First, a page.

Wednesday, December 23, 2009

Lending to small businesses

The December 12th issue of The Economist includes an article "Small business, big problem" regarding the continuing difficulties small businesses have in obtaining financing. A few pithy bits:

"America's large firms get 30% of their financing from the banks; its smaller enterprises rely on them for 90% of their financing needs."

"Small businesses account for the majority of private-sector employment in America and Europe."

"Firms with fewer than 500 workers accounted for 64% of the net new jobs created in America between 1993 and the third quarter of 2008."

The article in particular proposes that governments "offer relief on payroll taxes for firms that are vibrant enough to make new hires."

Is anybody in government listening?

Social Networking for Innovators

A year ago at the Connecticut SBIR conference, I met Ryan Bloom, Vice President & Cofounder of Boliven, a social networking site for "Innovators at Work". It took me the year to follow up on his invitaiton to join the site. But I heartily recommend it as a venue for researchers, PIs, entrepreneurs, and innovators.

The basis behind it is to link people with each other based on a portfolio of their work, their contracts and grants, their patents and journal articles. The network is based on these tools of the trade. Their on-board searches are intended to find your efforts, and permit you to add them to your portfolio. Your coauthors are linked as part of your network. You receive updates when one of them is listed on a patent or has received a grant.

It's still a young network, but they seem open to and eager for further refinements. For instance, there is definitely room for improvement to their automated searches. A great deal that should show up doesn't, and there isn't yet sufficient facility for adding things. But I'm convinced it will continue to improve, and will prove a useful resource for those of us involved in innovation. Check it out.

Tuesday, December 22, 2009

Still not quite convinced

Understanding motivation can be key. My friend Fred Patterson, the SBIR Coach, calls it WIIFM: What's in it for me?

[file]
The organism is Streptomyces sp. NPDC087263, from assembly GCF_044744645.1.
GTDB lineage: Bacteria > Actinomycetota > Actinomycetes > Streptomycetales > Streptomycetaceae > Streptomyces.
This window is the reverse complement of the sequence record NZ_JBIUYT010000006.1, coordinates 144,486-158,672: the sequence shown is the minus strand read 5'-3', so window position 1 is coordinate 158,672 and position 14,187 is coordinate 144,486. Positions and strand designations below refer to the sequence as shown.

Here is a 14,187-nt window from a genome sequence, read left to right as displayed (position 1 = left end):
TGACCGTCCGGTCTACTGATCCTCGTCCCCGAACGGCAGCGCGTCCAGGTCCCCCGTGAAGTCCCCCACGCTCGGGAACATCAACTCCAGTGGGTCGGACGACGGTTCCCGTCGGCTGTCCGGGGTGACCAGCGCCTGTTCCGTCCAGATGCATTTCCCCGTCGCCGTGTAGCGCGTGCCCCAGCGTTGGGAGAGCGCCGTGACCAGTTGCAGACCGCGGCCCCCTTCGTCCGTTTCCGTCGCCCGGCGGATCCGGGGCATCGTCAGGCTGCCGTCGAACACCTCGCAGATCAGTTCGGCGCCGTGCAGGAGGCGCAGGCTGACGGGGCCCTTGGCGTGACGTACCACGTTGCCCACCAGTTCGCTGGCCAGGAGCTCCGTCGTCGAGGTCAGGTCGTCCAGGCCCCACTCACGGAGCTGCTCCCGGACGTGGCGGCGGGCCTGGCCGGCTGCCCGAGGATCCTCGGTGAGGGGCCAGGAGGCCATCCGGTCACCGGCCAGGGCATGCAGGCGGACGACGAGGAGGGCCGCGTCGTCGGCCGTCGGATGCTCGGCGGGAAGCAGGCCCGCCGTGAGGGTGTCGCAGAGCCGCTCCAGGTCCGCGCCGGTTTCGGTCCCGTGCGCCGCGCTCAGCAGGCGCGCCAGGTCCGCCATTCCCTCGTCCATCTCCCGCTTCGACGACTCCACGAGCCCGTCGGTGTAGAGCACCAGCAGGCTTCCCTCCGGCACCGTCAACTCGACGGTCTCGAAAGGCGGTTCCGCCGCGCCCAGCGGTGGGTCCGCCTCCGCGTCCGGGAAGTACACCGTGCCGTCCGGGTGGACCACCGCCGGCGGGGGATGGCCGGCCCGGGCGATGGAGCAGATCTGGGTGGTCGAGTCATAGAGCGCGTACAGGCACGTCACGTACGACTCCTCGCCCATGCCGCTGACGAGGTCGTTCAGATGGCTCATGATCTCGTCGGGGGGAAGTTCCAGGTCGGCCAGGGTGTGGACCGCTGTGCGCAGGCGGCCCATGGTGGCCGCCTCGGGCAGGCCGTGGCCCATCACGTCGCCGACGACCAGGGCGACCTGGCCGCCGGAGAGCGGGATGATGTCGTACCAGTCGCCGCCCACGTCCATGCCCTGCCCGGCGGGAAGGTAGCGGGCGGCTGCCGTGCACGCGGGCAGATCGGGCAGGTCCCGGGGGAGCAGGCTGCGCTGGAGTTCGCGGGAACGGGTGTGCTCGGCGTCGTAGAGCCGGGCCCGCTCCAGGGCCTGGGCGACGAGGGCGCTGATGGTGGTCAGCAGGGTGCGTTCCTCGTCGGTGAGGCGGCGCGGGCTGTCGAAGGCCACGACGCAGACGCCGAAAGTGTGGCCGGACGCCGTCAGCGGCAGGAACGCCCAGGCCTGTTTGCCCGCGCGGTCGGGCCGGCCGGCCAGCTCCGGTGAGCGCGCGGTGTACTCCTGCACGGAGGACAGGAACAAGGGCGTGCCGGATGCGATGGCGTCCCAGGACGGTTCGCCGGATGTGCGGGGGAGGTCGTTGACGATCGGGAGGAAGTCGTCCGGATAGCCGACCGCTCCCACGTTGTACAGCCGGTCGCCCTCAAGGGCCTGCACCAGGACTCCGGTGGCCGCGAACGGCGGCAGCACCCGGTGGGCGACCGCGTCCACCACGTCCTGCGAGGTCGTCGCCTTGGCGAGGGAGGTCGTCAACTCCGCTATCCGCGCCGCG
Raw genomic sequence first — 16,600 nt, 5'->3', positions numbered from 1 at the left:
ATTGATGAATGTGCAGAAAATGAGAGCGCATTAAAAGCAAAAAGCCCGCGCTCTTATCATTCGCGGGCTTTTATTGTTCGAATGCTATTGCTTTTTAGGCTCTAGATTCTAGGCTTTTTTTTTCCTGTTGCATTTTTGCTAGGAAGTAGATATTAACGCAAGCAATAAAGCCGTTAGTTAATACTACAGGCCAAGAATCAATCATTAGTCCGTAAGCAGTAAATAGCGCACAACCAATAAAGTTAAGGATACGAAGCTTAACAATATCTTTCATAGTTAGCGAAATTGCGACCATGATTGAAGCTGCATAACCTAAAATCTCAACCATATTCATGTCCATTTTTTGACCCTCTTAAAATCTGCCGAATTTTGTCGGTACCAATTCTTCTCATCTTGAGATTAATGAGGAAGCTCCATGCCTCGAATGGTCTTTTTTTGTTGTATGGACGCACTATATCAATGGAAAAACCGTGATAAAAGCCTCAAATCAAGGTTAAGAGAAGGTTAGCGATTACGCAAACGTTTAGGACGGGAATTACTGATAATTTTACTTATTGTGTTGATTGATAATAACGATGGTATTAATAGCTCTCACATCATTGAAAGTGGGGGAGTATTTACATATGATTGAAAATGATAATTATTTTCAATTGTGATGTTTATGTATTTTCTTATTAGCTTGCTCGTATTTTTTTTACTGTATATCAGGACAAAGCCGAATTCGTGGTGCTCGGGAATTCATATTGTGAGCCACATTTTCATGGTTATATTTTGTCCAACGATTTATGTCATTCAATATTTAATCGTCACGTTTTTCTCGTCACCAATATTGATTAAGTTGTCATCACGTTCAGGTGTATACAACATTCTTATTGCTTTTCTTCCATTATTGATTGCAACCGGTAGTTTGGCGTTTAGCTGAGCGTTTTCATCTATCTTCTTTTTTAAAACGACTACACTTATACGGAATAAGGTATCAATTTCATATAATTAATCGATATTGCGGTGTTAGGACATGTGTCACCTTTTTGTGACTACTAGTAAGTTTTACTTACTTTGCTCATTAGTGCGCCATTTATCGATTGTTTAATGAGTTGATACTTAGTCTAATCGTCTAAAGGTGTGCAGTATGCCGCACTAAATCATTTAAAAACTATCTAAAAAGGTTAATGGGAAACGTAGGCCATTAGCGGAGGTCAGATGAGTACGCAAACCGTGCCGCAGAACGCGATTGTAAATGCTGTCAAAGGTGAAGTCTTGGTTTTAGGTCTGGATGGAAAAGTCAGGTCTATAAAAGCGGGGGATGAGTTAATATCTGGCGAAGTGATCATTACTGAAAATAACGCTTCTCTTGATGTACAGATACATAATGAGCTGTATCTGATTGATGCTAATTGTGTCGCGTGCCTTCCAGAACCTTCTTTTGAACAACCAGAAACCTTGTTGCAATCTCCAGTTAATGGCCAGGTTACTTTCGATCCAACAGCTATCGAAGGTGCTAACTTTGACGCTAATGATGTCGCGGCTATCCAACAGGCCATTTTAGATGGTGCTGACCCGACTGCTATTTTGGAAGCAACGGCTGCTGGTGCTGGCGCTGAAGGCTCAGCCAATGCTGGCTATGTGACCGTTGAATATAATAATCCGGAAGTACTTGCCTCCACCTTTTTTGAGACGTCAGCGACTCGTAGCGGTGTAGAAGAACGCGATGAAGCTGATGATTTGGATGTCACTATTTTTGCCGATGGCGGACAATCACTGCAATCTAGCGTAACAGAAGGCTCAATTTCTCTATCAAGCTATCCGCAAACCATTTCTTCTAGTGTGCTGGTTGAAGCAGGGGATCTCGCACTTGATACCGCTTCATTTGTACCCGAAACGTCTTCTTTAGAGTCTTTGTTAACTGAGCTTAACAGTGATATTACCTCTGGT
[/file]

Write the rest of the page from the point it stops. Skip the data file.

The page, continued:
Only... we're sold a bill of goods by common assumption, that it's we, the entrepreneurs, the inventors, the scientists, the researchers, who must go as supplicants to the trough of Investors, tripping over ourselves to convince the moneyed that we are worthy of their largess.

I'm still not quite convinced. Turning the tables, I wonder "what's in it for me"? See, I'm a lone researcher, a radical, an oddball, who after several years as supplicant at the trough of Academia, after 150 faculty applications, and a miserable stint of Adjunct Servitude, decided to shirk the bonds I had willingly taken on, and head out on my own.

I stumbled into SBIR. And, now, little more than a year and a half later, my firm is growing from one, to a staff of six (four full-time). We're patent pending, about to start our first Phase II, and our second Phase I with a different agency on a related but distinct project.

I believe in the mission of SBIR to support innovation wherever it lurks. I believe in SBIR as an open competition of ideas, not as earmarks. I believe in the wise use of public funds to spur and stimulate and foster and fertilize the fragile seeds of innovation. What a wonderful idea: small pots of money for outstanding ideas, to support a short path to proof-of-concept.

What's in it for me? I have learned. A spare six months to delve whole heartedly into the realm of my passions, to test the mettle of my ideas, to drive those naked thoughts into evidence. Yes, indeed, this will work, and it will solve your problem. Then, the chance to compete for Phase II funding, to support a full-scale R&D effort for a couple years, creating high-quality jobs along the way. Finally, the chance to make those dreams a reality by commercializing the results of those ideas and that passion, solving real-world problems, paying back the largess of public coffers. That's a win for everyone.

But what's in it for me to (possibly prematurely) sell off parts of my firm to investors, whose interest may more likely begin and end with dollar signs, not passion, or ideas, or public interest? I'm not much for knocking on doors, beating the bushes, and doing a song and dance for investment.

I'm not much for paper entrepreneurship, writing dazzling business plans. Sure, I can project millions in profits like the best of them. Only, it's far more interesting (and difficult) to actually achieve it. Do I need private investment to get there? Will private investment ensure I get there? Will it help?

Those are the important questions. I can't say I know the answer just yet. I'll answer a knock at the door, and listen in earnest to the pitch. But for now, I think I prefer if they work to convince me. I always enjoy a good song and dance.

Monday, December 7, 2009

Separation of State & Science

The November 28, 2009 issue of The Economist includes a pithy opinion piece, ostensibly addressing the need for allowing the voice of a skeptical minority of climate scientists to be heard in the midst of political wrangling over climate change. More significant than the specifics of the context however is the broad-reaching argument regarding the necessity of separating scientific debate from political maneuvering. Here is a concise formulation from the end of the article:
There are no certainties in science. Prevailing theories must be constantly tested against evidence, and refined, and more evidence collected, and the theories tested again. That is the job of the scientists. When they stop questioning orthodoxy, mankind will have given up the search for truth. The sceptics should not be silenced.
Well said, indeed!